Ford Motor Management Accounting

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  • Topic: Ford Motor Company, United Auto Workers, Contribution margin
  • Pages : 9 (3050 words )
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  • Published : April 13, 2013
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Case Study Report- Ford Motor

Introduction
Ford Motor Company (Ford) is an American multinational corporation which produces cars and trucks. The automaker was founded by Henry Ford and incorporated on June 16, 1903. Ford is the second largest automaker in the U.S. and the fifth-largest in the world based on annual vehicle sales in 2010. Ford introduced methods for large-scale manufacturing of cars and large-scale management of an industrial workforce, using elaborately engineered manufacturing sequences typified by moving assembly lines. In the first part of report, we will analysis the financial issue of how Ford Motor Company deals with the largest slump in sales on 2008. This will be examined in the aspect of Cost-Volume-Profit (CVP) Analysis. Then the result of the measures taken by Ford will be evaluated through the approach of Return on Investment (ROI) based on the annual report from 2008 to 2010. Recommendations by our own to Ford will be also discussed based on the result of 2010 to future. In the second part of essay, we will analysis the ethical issue involved in Ford Motor Company. The ethical dilemma of labor issue in Ford will be examined by using the concept of Corporate Social Responsibility and the IMA guidelines for ethical behavior. Lastly, we will suggest some solutions for the unethical behavior.

I. Financial Issue
In 2008, Ford has experienced the largest decrease in sales in history - a net loss of $14.6 billion due to lower demand affected by financial crisis. Ford has accumulated loss since 2006 for a total of $33 billion. Therefore, the company introduces the cost-cutting plan - One Ford Plan: Focusing on producing high quality and safety, fuel-efficient, small vehicles of its core brands to meet the lower demand of automobiles globally. On the management accounting perspective, this is done by reducing cost on workforce, and discontinued outdated brand to eliminate excessive manufacturing capacity. To reduce the cost on workforce, Ford has signed the new contract with United Auto Workers Union to reduce the hourly wage from $70 to $55 paid to the union workers in some American plants. Moreover, over the last four years, Ford has cut its North American workforce by nearly 50%, to about 65,000 hourly and salaried workers. The reduction of these workers’ expense is counted as fixed expense because workers in Ford are paid by fixed hour wages. They have to work for 40 hours per week in maximum with fixed hourly wage rate. Even though when the worker is idled because of no order received, Ford has to pay for 95% of wages as take-home pay with all benefits like health-care and retirement which cost $7.7 million. The large layoff results in a significant reduction in fixed expense for $500 million per year, explained by Ford Company. Besides, Ford has focused on the brand “Ford” and “Lincoln” by discontinuing some of the unprofitable brand, like the Mercury announced on June 2, 2009. Compared to Ford-Fusion Model, the total sales volume of Mercury is just about 5500 only, about 28.9% less than that of Ford-Fusion Model (about 19000) in 2nd quarter of 2009. Other branding like Jaguar and Land Rover was sold to the Tata Group of India for $2.3 billion in 2009. This indicates the fact that Ford would like to save the variable selling and administrative expense involved in developing these brands as well as use the earnings from selling these brands uses to reinvest into more profitable brand.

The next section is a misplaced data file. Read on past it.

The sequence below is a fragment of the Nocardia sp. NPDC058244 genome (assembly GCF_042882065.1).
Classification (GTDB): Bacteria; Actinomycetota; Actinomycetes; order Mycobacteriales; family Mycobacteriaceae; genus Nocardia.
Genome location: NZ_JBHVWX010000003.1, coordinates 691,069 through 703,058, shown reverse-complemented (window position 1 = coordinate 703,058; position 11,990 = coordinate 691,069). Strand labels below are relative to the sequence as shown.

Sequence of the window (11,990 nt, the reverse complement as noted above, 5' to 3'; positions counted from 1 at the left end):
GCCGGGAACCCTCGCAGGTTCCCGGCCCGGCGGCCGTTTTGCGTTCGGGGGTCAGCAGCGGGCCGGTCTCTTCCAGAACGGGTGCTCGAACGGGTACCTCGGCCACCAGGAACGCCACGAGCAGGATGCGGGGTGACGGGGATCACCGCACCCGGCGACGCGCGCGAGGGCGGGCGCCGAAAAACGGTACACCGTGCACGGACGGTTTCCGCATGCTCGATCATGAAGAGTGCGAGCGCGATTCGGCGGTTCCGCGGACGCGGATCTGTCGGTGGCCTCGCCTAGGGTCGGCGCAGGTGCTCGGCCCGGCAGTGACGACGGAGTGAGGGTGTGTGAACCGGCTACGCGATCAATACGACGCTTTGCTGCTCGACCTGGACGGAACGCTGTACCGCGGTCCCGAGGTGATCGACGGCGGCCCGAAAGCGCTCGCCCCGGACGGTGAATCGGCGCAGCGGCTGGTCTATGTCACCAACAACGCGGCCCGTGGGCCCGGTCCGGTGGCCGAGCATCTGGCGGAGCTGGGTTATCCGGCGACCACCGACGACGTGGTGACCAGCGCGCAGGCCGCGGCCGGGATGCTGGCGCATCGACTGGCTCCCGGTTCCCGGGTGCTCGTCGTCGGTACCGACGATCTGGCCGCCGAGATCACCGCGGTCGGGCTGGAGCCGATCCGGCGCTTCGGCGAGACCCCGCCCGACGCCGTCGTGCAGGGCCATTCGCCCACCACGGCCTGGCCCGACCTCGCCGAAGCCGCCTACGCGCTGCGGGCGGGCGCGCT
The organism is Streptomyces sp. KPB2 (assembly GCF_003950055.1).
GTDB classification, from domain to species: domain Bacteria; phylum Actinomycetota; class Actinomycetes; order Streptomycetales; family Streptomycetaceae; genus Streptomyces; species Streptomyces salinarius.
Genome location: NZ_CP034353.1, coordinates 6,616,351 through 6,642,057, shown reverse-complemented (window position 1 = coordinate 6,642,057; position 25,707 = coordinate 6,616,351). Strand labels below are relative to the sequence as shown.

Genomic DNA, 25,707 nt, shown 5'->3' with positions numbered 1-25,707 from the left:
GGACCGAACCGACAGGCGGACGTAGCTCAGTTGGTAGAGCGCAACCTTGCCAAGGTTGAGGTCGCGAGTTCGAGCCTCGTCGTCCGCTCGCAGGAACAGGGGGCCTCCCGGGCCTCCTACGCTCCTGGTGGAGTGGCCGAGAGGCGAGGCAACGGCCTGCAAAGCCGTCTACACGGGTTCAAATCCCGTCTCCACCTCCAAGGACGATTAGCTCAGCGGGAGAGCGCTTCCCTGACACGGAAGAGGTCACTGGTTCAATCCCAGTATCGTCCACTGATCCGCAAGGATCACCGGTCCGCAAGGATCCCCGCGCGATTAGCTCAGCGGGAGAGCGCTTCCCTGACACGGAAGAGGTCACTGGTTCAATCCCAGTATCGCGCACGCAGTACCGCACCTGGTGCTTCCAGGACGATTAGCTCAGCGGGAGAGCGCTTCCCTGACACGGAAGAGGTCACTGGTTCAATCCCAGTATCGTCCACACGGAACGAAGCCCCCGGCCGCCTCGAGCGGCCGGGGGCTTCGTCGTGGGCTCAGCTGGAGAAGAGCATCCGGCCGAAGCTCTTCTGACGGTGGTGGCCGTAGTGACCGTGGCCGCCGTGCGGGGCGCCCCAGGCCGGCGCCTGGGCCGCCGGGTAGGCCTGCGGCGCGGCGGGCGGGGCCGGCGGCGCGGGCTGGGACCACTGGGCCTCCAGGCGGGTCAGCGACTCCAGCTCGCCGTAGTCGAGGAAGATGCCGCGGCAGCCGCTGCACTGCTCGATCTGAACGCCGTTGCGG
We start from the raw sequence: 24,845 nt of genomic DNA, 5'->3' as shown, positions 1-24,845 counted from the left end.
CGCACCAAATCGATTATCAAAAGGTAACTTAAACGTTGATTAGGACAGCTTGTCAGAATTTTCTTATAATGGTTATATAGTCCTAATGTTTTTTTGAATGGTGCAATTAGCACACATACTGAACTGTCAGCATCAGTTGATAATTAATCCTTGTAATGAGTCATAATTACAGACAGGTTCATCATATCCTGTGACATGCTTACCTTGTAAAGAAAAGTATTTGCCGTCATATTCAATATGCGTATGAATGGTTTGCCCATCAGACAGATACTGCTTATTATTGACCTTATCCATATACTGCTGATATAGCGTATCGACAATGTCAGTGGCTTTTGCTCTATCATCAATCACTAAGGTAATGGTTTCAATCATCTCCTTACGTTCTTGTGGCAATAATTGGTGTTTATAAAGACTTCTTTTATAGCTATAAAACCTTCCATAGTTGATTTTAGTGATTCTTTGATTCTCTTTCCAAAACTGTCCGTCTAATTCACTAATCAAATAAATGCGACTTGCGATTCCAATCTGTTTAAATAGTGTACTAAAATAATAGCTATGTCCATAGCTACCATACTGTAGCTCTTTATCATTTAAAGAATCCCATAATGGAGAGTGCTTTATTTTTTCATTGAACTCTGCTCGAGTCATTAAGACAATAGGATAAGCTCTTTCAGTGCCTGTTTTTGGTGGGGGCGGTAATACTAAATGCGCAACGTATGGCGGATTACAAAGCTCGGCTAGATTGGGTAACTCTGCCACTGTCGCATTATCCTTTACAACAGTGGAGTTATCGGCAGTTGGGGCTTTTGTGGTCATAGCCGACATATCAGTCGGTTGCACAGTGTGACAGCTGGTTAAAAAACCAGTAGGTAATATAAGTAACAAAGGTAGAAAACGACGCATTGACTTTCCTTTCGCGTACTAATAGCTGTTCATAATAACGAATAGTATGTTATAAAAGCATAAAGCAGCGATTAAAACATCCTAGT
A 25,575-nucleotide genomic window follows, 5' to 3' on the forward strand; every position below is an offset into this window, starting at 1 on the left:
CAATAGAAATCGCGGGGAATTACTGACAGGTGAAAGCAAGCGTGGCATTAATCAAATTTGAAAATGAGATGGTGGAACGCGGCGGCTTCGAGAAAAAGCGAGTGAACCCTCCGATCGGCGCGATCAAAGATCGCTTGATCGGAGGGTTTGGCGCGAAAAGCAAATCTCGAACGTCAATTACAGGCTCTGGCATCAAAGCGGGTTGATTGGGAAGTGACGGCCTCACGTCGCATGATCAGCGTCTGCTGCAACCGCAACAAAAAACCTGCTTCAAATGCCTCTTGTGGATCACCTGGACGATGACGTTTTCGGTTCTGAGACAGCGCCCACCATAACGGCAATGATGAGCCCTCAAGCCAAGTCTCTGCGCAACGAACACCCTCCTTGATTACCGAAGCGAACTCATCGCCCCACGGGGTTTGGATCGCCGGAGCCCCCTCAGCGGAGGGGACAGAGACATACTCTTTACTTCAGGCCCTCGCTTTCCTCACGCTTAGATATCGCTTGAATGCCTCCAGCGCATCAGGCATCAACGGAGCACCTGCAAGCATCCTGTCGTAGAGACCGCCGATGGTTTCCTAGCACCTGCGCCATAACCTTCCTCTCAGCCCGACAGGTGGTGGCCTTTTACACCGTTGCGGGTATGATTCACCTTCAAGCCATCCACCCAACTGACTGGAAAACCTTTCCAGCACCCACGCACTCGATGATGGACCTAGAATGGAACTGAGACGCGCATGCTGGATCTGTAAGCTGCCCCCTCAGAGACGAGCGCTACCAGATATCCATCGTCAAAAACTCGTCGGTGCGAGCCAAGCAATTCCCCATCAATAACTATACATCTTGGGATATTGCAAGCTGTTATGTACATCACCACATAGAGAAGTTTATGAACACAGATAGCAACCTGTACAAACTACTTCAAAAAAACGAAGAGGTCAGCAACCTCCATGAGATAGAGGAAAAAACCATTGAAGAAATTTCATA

CVP analysis
By considering the above factors into CVP analysis, we can identify that worldwide sales of Ford reduced substantially due to a shift of focus in producing small cars (therefore price charged will be reduced compared to the past) as well as a lower demand for automobiles (therefore sales volume reduced.) This is consistent with its annual report for a large sales drop from $154 billion to $106 billion (decreased by 31.1%). With reduction on cost of workforce...
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